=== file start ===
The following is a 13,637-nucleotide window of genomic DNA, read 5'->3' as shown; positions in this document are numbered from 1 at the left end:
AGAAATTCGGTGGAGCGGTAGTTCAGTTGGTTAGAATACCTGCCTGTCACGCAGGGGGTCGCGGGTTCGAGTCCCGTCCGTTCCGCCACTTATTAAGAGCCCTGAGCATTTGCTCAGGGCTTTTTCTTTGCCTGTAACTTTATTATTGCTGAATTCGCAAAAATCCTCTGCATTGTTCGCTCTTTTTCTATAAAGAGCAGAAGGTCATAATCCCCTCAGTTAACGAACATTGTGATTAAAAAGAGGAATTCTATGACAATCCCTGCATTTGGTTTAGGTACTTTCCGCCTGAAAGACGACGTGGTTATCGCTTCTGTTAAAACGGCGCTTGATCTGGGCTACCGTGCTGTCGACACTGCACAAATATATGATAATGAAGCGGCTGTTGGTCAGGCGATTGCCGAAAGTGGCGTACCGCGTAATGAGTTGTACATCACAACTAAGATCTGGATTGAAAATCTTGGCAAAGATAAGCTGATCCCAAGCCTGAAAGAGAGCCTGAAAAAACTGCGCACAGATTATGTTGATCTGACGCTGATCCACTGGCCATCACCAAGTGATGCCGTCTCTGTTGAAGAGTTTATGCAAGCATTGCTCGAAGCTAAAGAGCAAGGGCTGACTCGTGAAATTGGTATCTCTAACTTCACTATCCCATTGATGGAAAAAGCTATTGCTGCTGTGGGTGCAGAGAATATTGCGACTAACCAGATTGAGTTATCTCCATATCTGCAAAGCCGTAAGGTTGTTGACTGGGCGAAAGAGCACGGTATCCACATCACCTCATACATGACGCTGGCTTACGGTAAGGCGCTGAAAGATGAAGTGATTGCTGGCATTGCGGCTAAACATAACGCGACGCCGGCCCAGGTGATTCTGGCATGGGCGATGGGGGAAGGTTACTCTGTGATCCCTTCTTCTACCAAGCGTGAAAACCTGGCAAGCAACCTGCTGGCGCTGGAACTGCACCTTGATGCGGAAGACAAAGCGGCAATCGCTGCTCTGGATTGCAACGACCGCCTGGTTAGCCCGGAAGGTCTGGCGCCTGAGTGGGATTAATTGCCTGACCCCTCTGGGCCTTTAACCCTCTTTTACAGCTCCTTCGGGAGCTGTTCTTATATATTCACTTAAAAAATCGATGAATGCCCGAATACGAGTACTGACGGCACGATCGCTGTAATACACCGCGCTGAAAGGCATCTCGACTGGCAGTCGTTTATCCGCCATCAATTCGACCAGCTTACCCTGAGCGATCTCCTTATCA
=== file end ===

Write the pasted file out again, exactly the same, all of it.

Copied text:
The following is a 13,637-nucleotide window of genomic DNA, read 5'->3' as shown; positions in this document are numbered from 1 at the left end:
AGAAATTCGGTGGAGCGGTAGTTCAGTTGGTTAGAATACCTGCCTGTCACGCAGGGGGTCGCGGGTTCGAGTCCCGTCCGTTCCGCCACTTATTAAGAGCCCTGAGCATTTGCTCAGGGCTTTTTCTTTGCCTGTAACTTTATTATTGCTGAATTCGCAAAAATCCTCTGCATTGTTCGCTCTTTTTCTATAAAGAGCAGAAGGTCATAATCCCCTCAGTTAACGAACATTGTGATTAAAAAGAGGAATTCTATGACAATCCCTGCATTTGGTTTAGGTACTTTCCGCCTGAAAGACGACGTGGTTATCGCTTCTGTTAAAACGGCGCTTGATCTGGGCTACCGTGCTGTCGACACTGCACAAATATATGATAATGAAGCGGCTGTTGGTCAGGCGATTGCCGAAAGTGGCGTACCGCGTAATGAGTTGTACATCACAACTAAGATCTGGATTGAAAATCTTGGCAAAGATAAGCTGATCCCAAGCCTGAAAGAGAGCCTGAAAAAACTGCGCACAGATTATGTTGATCTGACGCTGATCCACTGGCCATCACCAAGTGATGCCGTCTCTGTTGAAGAGTTTATGCAAGCATTGCTCGAAGCTAAAGAGCAAGGGCTGACTCGTGAAATTGGTATCTCTAACTTCACTATCCCATTGATGGAAAAAGCTATTGCTGCTGTGGGTGCAGAGAATATTGCGACTAACCAGATTGAGTTATCTCCATATCTGCAAAGCCGTAAGGTTGTTGACTGGGCGAAAGAGCACGGTATCCACATCACCTCATACATGACGCTGGCTTACGGTAAGGCGCTGAAAGATGAAGTGATTGCTGGCATTGCGGCTAAACATAACGCGACGCCGGCCCAGGTGATTCTGGCATGGGCGATGGGGGAAGGTTACTCTGTGATCCCTTCTTCTACCAAGCGTGAAAACCTGGCAAGCAACCTGCTGGCGCTGGAACTGCACCTTGATGCGGAAGACAAAGCGGCAATCGCTGCTCTGGATTGCAACGACCGCCTGGTTAGCCCGGAAGGTCTGGCGCCTGAGTGGGATTAATTGCCTGACCCCTCTGGGCCTTTAACCCTCTTTTACAGCTCCTTCGGGAGCTGTTCTTATATATTCACTTAAAAAATCGATGAATGCCCGAATACGAGTACTGACGGCACGATCGCTGTAATACACCGCGCTGAAAGGCATCTCGACTGGCAGTCGTTTATCCGCCATCAATTCGACCAGCTTACCCTGAGCGATCTCCTTATCA